I know everyone has a different process, and we are all trying to be our best everyday. So any other ideas on how to refresh your strategic mind? I would love some more tips on how to keep a fresh eye on marketing strategy. I love to see how other people work through the fatigue and create more and more memorable and beautiful things.

*The movie is Empire Records for those of you who had no idea what I was talking about 🙂

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The “You Know What” In The Boardroom

How can I put this delicately…us b***** got to stick together!

There are common stereotypes for women in the workplace. You’re either the sexy secretary, the ball buster in the boardroom, or the wallflower/people pleaser. I’ve encountered every type and often wonder how I will fit into that world. I tend to be a people pleaser, but also expect respect for my ideas and contribution to a project.

I LOVED this article from FastCompany, because I connected with what one of the women had to say about being a woman and being a hard worker. It’s hard for women to navigate the expectations and the differences in being liked, being respected, or both.

success and likeability

Here’s an excerpt:

Sheryl Sandberg, COO of Facebook, is undoubtedly a mover and shaker. The woman behind Mark Zuckerberg also happens to be the social network’s highest paid exec and has the sort of resume any successful business person (man or woman) would love to have–think chief of staff for the U.S. Treasury and VP of global online sales at Google.

And while it’s clear that she’s deep in the trenches both at home and in the office, Sandberg did say, “There’s no such thing as work-life balance. There’s work, and there’s life, and there’s no balance,” in an interview for the Makers series from PBS and AOL. 

That may be why, in that same series of interviews, Sandberg confesses that even though she was voted most likely to succeed in high school, she asked a friend on the yearbook staff to remove the reference because it was “uncool” and admits that for women, success and likeability is a trade-off.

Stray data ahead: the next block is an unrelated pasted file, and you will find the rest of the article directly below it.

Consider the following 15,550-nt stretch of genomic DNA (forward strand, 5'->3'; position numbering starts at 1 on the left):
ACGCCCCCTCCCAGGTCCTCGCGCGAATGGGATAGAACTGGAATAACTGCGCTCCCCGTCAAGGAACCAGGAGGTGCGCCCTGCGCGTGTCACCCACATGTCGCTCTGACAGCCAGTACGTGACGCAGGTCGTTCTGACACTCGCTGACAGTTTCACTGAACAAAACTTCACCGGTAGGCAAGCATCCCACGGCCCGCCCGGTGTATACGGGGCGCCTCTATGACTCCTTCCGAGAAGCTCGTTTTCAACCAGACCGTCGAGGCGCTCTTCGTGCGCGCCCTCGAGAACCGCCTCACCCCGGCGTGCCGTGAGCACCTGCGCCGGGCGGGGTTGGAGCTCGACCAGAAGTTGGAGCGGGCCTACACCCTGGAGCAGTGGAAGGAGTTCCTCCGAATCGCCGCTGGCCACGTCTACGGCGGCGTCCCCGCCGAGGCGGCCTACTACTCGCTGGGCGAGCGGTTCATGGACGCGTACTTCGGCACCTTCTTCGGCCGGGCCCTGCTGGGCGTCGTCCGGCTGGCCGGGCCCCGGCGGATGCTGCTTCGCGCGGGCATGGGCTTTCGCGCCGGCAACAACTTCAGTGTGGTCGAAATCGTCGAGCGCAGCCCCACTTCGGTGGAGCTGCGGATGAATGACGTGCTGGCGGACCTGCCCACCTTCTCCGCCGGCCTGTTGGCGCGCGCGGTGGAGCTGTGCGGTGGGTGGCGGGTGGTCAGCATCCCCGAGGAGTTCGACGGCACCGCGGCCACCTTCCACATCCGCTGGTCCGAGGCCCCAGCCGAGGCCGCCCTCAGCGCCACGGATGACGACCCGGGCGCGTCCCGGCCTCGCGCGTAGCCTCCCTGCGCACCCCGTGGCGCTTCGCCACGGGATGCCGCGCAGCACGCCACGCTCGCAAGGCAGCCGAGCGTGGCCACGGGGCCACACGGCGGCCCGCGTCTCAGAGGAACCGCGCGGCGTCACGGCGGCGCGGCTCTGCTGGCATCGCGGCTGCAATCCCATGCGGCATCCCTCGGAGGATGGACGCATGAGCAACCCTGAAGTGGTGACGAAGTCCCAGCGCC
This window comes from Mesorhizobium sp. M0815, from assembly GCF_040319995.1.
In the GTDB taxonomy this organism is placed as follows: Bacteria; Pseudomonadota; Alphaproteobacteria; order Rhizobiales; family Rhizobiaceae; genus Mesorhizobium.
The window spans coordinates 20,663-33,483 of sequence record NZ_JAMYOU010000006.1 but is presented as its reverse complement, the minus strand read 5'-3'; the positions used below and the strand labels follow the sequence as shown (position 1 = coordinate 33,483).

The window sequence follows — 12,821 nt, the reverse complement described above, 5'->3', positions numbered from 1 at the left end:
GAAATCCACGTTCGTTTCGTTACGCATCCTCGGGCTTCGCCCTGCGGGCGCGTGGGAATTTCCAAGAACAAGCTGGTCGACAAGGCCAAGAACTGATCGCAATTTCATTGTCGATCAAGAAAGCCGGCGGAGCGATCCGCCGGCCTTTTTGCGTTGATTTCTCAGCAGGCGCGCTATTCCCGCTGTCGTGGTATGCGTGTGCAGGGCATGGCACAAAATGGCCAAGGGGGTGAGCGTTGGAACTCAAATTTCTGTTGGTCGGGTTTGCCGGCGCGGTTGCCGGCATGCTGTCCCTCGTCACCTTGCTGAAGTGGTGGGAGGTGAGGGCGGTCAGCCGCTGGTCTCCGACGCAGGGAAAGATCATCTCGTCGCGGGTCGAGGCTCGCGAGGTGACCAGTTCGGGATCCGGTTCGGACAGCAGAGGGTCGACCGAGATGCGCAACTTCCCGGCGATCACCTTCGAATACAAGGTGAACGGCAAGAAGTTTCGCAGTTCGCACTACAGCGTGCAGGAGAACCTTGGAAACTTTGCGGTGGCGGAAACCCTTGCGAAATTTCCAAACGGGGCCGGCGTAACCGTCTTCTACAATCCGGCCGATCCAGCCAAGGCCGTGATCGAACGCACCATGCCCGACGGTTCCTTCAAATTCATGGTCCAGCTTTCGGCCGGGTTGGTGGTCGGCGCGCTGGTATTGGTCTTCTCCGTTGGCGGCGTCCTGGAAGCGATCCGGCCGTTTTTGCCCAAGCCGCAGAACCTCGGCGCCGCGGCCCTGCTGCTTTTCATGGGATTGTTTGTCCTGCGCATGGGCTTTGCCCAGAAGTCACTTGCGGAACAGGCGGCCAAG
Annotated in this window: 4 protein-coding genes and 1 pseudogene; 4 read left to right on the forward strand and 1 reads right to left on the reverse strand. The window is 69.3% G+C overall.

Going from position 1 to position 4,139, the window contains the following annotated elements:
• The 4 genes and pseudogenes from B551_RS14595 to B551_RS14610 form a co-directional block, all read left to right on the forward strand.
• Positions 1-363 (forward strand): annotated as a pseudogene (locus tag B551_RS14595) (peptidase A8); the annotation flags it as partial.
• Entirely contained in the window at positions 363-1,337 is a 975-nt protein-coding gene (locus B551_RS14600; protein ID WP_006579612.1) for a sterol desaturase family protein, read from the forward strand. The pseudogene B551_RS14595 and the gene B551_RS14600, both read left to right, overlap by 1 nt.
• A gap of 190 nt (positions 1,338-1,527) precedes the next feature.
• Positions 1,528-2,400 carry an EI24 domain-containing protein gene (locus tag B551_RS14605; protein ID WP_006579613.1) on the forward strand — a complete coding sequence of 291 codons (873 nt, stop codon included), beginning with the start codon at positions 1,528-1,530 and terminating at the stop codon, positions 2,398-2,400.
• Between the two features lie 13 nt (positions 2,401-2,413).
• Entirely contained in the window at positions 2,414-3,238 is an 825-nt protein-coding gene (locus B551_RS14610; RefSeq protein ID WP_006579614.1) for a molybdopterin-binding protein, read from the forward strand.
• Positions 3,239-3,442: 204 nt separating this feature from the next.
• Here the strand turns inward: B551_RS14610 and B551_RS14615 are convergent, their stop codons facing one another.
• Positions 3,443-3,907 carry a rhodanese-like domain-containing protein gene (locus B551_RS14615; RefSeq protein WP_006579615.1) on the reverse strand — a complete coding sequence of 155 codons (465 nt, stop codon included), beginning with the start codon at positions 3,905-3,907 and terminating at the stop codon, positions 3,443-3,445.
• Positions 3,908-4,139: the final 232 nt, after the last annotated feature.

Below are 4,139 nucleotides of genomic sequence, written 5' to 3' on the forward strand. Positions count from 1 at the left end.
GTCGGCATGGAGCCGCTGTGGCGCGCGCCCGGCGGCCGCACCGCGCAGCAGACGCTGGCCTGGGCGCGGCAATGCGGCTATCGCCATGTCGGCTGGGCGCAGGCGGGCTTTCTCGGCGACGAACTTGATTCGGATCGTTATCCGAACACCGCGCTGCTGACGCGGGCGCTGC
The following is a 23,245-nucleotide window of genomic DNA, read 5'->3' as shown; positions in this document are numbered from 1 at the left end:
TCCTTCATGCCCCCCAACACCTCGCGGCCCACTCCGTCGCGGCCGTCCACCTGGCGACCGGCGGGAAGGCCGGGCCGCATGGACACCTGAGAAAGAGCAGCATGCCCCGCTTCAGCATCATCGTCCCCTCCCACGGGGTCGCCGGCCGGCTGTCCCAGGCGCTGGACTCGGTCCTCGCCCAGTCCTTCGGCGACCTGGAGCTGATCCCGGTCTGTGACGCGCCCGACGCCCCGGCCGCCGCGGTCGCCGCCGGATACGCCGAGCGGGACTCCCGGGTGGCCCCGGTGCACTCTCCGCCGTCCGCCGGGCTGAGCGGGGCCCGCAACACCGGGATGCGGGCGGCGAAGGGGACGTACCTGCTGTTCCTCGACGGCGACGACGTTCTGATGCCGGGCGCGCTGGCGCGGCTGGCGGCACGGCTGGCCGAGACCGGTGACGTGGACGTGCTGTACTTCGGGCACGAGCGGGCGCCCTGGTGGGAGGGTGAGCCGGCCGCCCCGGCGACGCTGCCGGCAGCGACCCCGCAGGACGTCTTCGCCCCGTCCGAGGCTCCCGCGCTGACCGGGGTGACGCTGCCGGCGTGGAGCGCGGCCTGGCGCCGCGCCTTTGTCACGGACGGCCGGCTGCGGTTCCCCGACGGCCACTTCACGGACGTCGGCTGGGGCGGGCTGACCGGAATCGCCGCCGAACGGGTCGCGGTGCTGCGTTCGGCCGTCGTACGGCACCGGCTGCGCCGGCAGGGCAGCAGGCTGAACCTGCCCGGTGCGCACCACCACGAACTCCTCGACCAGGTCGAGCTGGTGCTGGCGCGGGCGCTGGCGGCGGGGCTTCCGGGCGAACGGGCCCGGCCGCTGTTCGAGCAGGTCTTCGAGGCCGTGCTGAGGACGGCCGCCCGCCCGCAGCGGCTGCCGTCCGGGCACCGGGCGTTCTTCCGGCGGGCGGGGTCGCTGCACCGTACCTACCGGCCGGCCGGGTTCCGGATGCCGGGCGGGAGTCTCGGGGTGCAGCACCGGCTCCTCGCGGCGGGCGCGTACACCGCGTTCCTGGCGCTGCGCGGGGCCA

That’s brilliant! I was also voted Most Likely To Succeed, and was embarrassed that it was in the yearbook (instead of the coveted Most Involved or Miss THS) because I thought it was “nerdy” or an unflattering title for a dainty girl like me. I didn’t know it then, but even at 17, I was struggling with the trade-off of success and likeability. And the feeling that if I’m a successful woman, I lose my femininity. And even more, little did I know that this struggle has plagued women for decades (insert long diatribe on my current reading selection The Feminine Mystique here, but for time and Jason’s sanity sake, I’ll omit).

The article goes on to discuss the different stereotypes and challenges that women in the workplace face. I think what’s most important is for women to stay true to what they want to be. If you’re not the tough exterior type, don’t be that way, but don’t let people take advantage of you. If you are the tough, go-getter type, good for you–but don’t be afraid to show a softer side when it’s appropriate.

Be who you are, and be supportive of the other women around you. They may not show it, but they are probably going through the same struggle as you.